https://www.duolingo.com/profile/MacBasse

What would it be "At night the allies kill the deceitful parrots"? Thanks in advance.


https://www.duolingo.com/profile/clintack

Noctu socii perfidos psittacos interficiunt.

or more likely: Noctu socii psittacos perfidos interficiunt.


https://www.duolingo.com/profile/Isaac3972

The adjective always follows the noun it modifies in Latin, which seems backwards to English speakers.


https://www.duolingo.com/profile/PERCE_NEIGE

Not "always".

In Latin an adjective can come either before or after a noun, e.g. vir bonus or bonus vir "a good man", although some kinds of adjectives, such as adjectives of nationality (vir Rōmānus "a Roman man") usually follow the noun. The adjective may also be separated from its noun by other words, especially in poetry.

(Wiktionary)


https://www.duolingo.com/profile/Duolinatheowl

Jeez, Duolingo just gets darker and darker, doesn't it? First it's hitting, then it's graves and death, and now it's murder...


https://www.duolingo.com/profile/LindsayCox0

I must say, you get a better class of comment on the Latin course. Keep them coming chaps!


https://www.duolingo.com/profile/greg335711

I would stand in line in the rain to see this movie.


https://www.duolingo.com/profile/Septimus734191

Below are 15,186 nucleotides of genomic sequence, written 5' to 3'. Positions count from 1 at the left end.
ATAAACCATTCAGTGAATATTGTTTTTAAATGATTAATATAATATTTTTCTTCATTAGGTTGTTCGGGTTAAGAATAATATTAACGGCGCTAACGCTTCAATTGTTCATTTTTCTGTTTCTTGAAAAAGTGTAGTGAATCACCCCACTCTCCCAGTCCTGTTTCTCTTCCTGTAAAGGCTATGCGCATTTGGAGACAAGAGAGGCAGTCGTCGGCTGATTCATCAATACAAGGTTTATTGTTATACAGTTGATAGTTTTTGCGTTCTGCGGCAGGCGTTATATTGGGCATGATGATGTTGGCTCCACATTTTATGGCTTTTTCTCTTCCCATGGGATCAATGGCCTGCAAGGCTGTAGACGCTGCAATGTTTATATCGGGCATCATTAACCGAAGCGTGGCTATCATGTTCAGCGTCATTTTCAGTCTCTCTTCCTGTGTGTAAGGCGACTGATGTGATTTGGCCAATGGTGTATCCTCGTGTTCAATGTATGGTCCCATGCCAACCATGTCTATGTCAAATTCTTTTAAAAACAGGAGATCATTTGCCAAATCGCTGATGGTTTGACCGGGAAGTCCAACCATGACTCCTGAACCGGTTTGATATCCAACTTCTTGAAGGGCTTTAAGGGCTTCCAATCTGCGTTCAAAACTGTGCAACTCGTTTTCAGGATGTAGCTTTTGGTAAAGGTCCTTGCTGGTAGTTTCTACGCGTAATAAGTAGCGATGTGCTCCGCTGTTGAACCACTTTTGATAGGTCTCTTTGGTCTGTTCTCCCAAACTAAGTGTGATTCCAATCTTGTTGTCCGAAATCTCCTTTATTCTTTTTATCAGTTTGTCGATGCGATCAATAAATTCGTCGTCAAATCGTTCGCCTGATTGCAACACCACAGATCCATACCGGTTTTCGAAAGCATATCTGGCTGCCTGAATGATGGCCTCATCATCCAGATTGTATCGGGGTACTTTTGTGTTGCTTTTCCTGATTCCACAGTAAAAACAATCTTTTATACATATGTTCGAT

What is wrong with "perfidious" as a translation of "perfidus"? It was rejected.


https://www.duolingo.com/profile/Stivusik

It should be accepted and now will be. BUT... it is helpful to make a distinction between derivatives (English words derived from Latin) and translations. Words borrowed into English from Latin very often change their meaning, and they always have a hoighty-toighty ring to them. It's good to get into the habit of translating basic Latin into basic English.


https://www.duolingo.com/profile/PERCE_NEIGE

There are very few English words that are directly derivated from Latin. (10%). They are words in the science and the law fields.

"Words borrowed into English from Latin".
They are very rare, almost inexistent, except science/law terms.
90% are borrowed rather from old French.

So: Words borrowed in English from a Latin descend language is true.

Sorry to insist, but it's really important to mention. As the change in the meaning can be often found in the old French word (90% of the time). Considering the mother of the English word is the old French word, that is a different language from Latin, and you understand why the meaning changed.
It's the etymology science.

For instance, the most shocking example I see in this course is "to solicit", if you consider the Latin meaning, you can't understand the Modern English meaning. If you search for the old French meanings, you understand how it evolved, to give the modern English word.

You cannot search for a Latin root for an English word, without considering the full etymology path. How the meaning evolved progressively from Latin, old French, and then English (The meaning of the English words are often surprisingly close from Old French, and very different from Modern French)

Considering the English word is directly borrowed to Latin, and should have the same meaning that in Latin, is a mistake.